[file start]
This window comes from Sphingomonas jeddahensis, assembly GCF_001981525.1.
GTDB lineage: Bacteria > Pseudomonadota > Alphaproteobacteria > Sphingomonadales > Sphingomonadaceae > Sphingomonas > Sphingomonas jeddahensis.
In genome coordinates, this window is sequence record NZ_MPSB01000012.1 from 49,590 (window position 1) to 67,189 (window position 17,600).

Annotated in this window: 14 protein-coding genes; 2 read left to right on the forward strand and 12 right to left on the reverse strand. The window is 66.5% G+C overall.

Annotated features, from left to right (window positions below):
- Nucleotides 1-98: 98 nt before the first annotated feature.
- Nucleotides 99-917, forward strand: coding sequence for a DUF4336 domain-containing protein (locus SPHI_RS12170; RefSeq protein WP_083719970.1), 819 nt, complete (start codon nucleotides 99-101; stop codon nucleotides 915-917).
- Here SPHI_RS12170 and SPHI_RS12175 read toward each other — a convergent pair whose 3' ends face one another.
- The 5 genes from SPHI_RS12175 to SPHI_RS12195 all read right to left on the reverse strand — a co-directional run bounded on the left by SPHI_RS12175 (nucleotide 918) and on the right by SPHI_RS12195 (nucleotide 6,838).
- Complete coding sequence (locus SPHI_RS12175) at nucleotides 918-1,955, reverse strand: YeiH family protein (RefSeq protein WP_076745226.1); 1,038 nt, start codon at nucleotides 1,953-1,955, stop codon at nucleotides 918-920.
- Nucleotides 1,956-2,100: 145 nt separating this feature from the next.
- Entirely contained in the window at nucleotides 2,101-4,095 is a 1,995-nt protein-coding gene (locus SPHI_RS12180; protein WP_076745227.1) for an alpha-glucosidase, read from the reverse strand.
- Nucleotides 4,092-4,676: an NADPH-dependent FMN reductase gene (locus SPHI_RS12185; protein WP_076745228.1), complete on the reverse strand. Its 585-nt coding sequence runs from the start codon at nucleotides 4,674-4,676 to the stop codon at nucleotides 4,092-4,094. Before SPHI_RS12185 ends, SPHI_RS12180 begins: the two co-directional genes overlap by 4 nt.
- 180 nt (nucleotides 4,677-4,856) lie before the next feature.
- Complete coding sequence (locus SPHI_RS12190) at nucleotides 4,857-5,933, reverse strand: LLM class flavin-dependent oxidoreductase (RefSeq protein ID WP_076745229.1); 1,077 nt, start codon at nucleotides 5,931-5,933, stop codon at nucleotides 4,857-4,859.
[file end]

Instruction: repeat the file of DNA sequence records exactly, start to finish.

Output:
This window comes from Sphingomonas jeddahensis, assembly GCF_001981525.1.
GTDB lineage: Bacteria > Pseudomonadota > Alphaproteobacteria > Sphingomonadales > Sphingomonadaceae > Sphingomonas > Sphingomonas jeddahensis.
In genome coordinates, this window is sequence record NZ_MPSB01000012.1 from 49,590 (window position 1) to 67,189 (window position 17,600).

Annotated in this window: 14 protein-coding genes; 2 read left to right on the forward strand and 12 right to left on the reverse strand. The window is 66.5% G+C overall.

Annotated features, from left to right (window positions below):
- Nucleotides 1-98: 98 nt before the first annotated feature.
- Nucleotides 99-917, forward strand: coding sequence for a DUF4336 domain-containing protein (locus SPHI_RS12170; RefSeq protein WP_083719970.1), 819 nt, complete (start codon nucleotides 99-101; stop codon nucleotides 915-917).
- Here SPHI_RS12170 and SPHI_RS12175 read toward each other — a convergent pair whose 3' ends face one another.
- The 5 genes from SPHI_RS12175 to SPHI_RS12195 all read right to left on the reverse strand — a co-directional run bounded on the left by SPHI_RS12175 (nucleotide 918) and on the right by SPHI_RS12195 (nucleotide 6,838).
- Complete coding sequence (locus SPHI_RS12175) at nucleotides 918-1,955, reverse strand: YeiH family protein (RefSeq protein WP_076745226.1); 1,038 nt, start codon at nucleotides 1,953-1,955, stop codon at nucleotides 918-920.
- Nucleotides 1,956-2,100: 145 nt separating this feature from the next.
- Entirely contained in the window at nucleotides 2,101-4,095 is a 1,995-nt protein-coding gene (locus SPHI_RS12180; protein WP_076745227.1) for an alpha-glucosidase, read from the reverse strand.
- Nucleotides 4,092-4,676: an NADPH-dependent FMN reductase gene (locus SPHI_RS12185; protein WP_076745228.1), complete on the reverse strand. Its 585-nt coding sequence runs from the start codon at nucleotides 4,674-4,676 to the stop codon at nucleotides 4,092-4,094. Before SPHI_RS12185 ends, SPHI_RS12180 begins: the two co-directional genes overlap by 4 nt.
- 180 nt (nucleotides 4,677-4,856) lie before the next feature.
- Complete coding sequence (locus SPHI_RS12190) at nucleotides 4,857-5,933, reverse strand: LLM class flavin-dependent oxidoreductase (RefSeq protein ID WP_076745229.1); 1,077 nt, start codon at nucleotides 5,931-5,933, stop codon at nucleotides 4,857-4,859.